Looking through the results from Econsultancy and Marketing Week’s most recent Covid-19 Business Impact Survey (the third iteration, 25th April), there are several stats that stood out to me when juxtaposed:
Only 6% of respondents from large organisations (annual revenue more than £50 million) said they were investing more in marketing to ‘seize the opportunity’.
Yet, 19% of large orgs are increasing or adding new spend for ‘strategic initiatives such as digital transformation or restructuring’.
Fifty two percent of large orgs are cutting their marketing budgets to ‘live to fight another day’.
Yet, 23% are increasing spend on technology and infrastructure.
And as further context for all of this, only 2.5% of large orgs are increasing spending on new hires. In fact, 81.9% are reducing spending here.
One of the main themes here could be a shift to digital, as many have predicted, particularly in the short term. Indeed, the survey also shows a new messaging emphasis on digital services (54% of large orgs) and more respondents cutting budgets for offline media (59%) than digital media (26%).
But that stat about new hires, though completely understandable and obvious, combined with relatively stable investment in digital makes me think that marketers are finally going to have to walk the walk of agile.
I’m using ‘agile’ quite loosely here (some readers may sigh), to mean moving quickly and easily, with focus on frequent re-assessment of project work.
In Econsultancy and Marketing Week’s survey, when respondents were asked to describe a specific innovation in their organisation over the past weeks, there were some answers that highlight, albeit vaguely, a new and pressing need to work in a more agile way:
‘Quicker decision making processes with smaller groups’
‘Everything is faster, clearer, simpler, more honest.’
‘Increased focus on only the necessary’
Where might this way of working be newly vital? Well, aside from quickly assessing changes to messaging, 55% of respondents from large orgs said the ‘shift online has exposed gaps in our customer experience’. That means marketers will thrive if they can work smoothly and quickly with digital specialists such as service design experts, dev teams, UX specialists, conversion experts, content designers and SEOs. And all of it with the blessing of management.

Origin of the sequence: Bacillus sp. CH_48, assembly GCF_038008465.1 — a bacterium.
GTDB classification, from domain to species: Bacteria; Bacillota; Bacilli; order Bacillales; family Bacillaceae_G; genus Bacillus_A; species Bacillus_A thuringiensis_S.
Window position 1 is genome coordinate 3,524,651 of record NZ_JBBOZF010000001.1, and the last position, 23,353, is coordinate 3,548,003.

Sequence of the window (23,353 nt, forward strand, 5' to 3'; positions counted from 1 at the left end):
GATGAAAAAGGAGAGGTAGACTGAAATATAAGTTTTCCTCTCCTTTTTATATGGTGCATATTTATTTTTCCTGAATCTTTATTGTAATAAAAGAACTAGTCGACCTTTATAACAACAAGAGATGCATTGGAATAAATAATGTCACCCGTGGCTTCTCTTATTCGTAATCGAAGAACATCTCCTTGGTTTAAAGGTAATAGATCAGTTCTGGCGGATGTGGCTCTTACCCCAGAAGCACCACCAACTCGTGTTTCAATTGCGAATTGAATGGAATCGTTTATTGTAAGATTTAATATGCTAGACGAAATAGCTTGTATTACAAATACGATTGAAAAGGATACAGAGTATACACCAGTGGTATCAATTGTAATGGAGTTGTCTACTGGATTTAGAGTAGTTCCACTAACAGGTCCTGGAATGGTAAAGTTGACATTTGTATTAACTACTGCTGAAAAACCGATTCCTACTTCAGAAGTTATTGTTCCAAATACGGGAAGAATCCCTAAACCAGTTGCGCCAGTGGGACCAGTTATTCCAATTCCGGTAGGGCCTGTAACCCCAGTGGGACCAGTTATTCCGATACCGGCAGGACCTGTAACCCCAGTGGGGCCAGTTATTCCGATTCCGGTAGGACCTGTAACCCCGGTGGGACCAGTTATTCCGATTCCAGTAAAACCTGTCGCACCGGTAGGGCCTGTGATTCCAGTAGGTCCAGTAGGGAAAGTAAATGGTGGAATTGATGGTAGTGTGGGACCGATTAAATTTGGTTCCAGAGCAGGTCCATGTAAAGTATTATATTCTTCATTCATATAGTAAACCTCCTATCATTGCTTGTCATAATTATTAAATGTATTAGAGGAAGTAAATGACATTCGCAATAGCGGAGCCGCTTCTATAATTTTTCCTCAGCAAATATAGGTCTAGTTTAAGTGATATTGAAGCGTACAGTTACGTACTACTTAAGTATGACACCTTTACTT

Do marketers have a broad enough knowledge base to be able to work in this way?
Furthermore, the rationale for automation becomes even stronger, tempered by the need to show results. Personalisation efforts, for example, must be measured ruthlessly and only pursued where they quickly impact the bottom line – no more lofty pursuit of one-to-one marketing if the ROI is not proven. As that one respondent wrote ‘focus only on the necessary’.
A note of caution, though, about rolling up your sleeves and getting on with it – respondents were asked how they would characterize their decision making in several areas, from financial decisions down to brand messaging. A whopping 27% of respondents from large orgs said that customer experience changes were ‘mostly instinct’.
The imperative may be there to refocus and even retrain in digital, but move too fast at your peril. As Econsultancy founder Ashley Friedlein wrote at the beginning of the year about humane tech, “The mantra of the last decade was “move fast and break things”. Perhaps now we need to work together and fix things?”
A positive note to end on – 30% of respondents from large orgs feel more valued than normal (compared to only 13% that feel less valued). This is perhaps the surest indicator that marketers have more work on their hands than ever.
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